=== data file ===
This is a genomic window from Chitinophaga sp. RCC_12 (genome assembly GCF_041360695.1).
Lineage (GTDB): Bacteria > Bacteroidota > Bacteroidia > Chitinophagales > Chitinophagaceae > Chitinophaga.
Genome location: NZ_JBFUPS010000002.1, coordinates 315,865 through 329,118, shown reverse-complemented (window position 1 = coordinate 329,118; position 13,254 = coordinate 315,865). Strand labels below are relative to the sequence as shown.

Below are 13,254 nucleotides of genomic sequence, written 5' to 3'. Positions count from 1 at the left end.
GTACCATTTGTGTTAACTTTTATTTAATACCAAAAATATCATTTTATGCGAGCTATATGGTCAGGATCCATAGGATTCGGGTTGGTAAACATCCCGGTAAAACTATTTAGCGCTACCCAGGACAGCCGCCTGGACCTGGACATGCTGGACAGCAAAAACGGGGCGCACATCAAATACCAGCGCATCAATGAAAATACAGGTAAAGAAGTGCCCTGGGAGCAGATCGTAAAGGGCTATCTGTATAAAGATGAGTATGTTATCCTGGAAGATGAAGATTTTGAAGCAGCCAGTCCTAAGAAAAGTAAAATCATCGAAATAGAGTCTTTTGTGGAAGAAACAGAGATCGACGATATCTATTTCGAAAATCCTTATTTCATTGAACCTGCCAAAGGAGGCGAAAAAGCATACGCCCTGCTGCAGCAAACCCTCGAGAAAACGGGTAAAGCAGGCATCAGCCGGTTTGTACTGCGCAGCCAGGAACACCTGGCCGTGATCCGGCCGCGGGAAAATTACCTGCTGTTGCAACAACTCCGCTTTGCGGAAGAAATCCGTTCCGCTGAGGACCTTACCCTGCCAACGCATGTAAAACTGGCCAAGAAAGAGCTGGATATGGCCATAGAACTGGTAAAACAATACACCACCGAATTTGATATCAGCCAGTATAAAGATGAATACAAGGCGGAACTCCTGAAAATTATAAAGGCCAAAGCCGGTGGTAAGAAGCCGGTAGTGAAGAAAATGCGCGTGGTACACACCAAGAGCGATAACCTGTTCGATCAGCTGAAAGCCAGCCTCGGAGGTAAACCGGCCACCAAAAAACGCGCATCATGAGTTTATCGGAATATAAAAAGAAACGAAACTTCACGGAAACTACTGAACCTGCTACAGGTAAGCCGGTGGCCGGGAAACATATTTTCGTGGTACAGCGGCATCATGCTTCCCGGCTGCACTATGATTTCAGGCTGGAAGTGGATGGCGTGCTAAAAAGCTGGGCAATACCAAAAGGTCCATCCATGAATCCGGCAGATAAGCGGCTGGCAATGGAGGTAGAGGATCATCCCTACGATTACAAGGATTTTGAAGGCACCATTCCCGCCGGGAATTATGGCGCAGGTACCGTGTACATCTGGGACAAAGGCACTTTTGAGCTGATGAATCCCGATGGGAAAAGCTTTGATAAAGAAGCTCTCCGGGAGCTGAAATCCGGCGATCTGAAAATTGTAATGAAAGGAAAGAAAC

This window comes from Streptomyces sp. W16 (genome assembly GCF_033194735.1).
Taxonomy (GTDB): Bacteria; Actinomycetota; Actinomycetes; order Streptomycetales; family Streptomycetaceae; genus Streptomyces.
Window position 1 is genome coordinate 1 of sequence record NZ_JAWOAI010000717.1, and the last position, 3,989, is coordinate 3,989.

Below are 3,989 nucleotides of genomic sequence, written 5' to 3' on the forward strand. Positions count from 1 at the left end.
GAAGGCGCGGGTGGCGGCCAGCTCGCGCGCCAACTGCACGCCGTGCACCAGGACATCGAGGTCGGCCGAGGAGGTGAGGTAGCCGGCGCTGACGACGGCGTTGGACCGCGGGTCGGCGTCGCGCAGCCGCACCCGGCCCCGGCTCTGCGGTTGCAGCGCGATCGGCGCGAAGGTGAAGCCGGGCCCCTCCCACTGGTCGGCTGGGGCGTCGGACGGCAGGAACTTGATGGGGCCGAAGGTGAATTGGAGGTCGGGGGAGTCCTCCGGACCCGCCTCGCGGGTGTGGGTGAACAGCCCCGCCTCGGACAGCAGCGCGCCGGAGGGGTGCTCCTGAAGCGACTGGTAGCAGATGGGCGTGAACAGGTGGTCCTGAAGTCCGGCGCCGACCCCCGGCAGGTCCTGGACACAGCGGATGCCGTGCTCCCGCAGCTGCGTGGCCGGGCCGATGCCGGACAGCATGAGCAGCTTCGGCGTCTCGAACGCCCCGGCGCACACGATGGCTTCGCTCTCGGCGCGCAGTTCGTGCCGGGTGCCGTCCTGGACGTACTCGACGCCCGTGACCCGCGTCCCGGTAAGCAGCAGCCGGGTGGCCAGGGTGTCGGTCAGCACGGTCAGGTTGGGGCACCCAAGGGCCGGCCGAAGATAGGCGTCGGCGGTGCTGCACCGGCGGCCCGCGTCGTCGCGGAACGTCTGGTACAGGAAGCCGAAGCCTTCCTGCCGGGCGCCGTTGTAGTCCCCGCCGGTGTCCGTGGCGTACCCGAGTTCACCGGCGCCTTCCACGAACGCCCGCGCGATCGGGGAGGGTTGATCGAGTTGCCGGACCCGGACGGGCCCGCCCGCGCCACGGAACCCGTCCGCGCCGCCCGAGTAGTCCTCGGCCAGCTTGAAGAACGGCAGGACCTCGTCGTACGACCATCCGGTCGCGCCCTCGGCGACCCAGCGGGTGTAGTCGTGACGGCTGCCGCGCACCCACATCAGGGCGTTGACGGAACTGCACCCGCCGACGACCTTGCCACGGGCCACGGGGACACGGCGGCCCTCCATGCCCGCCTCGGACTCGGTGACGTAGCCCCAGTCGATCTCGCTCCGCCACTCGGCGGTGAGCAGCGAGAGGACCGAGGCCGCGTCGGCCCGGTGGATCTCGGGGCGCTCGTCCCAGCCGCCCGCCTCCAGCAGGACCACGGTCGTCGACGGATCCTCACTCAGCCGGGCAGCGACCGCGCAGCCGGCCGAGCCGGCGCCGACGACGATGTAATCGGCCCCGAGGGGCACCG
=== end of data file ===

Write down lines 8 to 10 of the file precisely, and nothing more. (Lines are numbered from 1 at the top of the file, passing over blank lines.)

Window position 1 is genome coordinate 1 of sequence record NZ_JAWOAI010000717.1, and the last position, 3,989, is coordinate 3,989.

Below are 3,989 nucleotides of genomic sequence, written 5' to 3' on the forward strand. Positions count from 1 at the left end.
GAAGGCGCGGGTGGCGGCCAGCTCGCGCGCCAACTGCACGCCGTGCACCAGGACATCGAGGTCGGCCGAGGAGGTGAGGTAGCCGGCGCTGACGACGGCGTTGGACCGCGGGTCGGCGTCGCGCAGCCGCACCCGGCCCCGGCTCTGCGGTTGCAGCGCGATCGGCGCGAAGGTGAAGCCGGGCCCCTCCCACTGGTCGGCTGGGGCGTCGGACGGCAGGAACTTGATGGGGCCGAAGGTGAATTGGAGGTCGGGGGAGTCCTCCGGACCCGCCTCGCGGGTGTGGGTGAACAGCCCCGCCTCGGACAGCAGCGCGCCGGAGGGGTGCTCCTGAAGCGACTGGTAGCAGATGGGCGTGAACAGGTGGTCCTGAAGTCCGGCGCCGACCCCCGGCAGGTCCTGGACACAGCGGATGCCGTGCTCCCGCAGCTGCGTGGCCGGGCCGATGCCGGACAGCATGAGCAGCTTCGGCGTCTCGAACGCCCCGGCGCACACGATGGCTTCGCTCTCGGCGCGCAGTTCGTGCCGGGTGCCGTCCTGGACGTACTCGACGCCCGTGACCCGCGTCCCGGTAAGCAGCAGCCGGGTGGCCAGGGTGTCGGTCAGCACGGTCAGGTTGGGGCACCCAAGGGCCGGCCGAAGATAGGCGTCGGCGGTGCTGCACCGGCGGCCCGCGTCGTCGCGGAACGTCTGGTACAGGAAGCCGAAGCCTTCCTGCCGGGCGCCGTTGTAGTCCCCGCCGGTGTCCGTGGCGTACCCGAGTTCACCGGCGCCTTCCACGAACGCCCGCGCGATCGGGGAGGGTTGATCGAGTTGCCGGACCCGGACGGGCCCGCCCGCGCCACGGAACCCGTCCGCGCCGCCCGAGTAGTCCTCGGCCAGCTTGAAGAACGGCAGGACCTCGTCGTACGACCATCCGGTCGCGCCCTCGGCGACCCAGCGGGTGTAGTCGTGACGGCTGCCGCGCACCCACATCAGGGCGTTGACGGAACTGCACCCGCCGACGACCTTGCCACGGGCCACGGGGACACGGCGGCCCTCCATGCCCGCCTCGGACTCGGTGACGTAGCCCCAGTCGATCTCGCTCCGCCACTCGGCGGTGAGCAGCGAGAGGACCGAGGCCGCGTCGGCCCGGTGGATCTCGGGGCGCTCGTCCCAGCCGCCCGCCTCCAGCAGGACCACGGTCGTCGACGGATCCTCACTCAGCCGGGCAGCGACCGCGCAGCCGGCCGAGCCGGCGCCGACGACGATGTAATCGGCCCCGAGGGGCACCG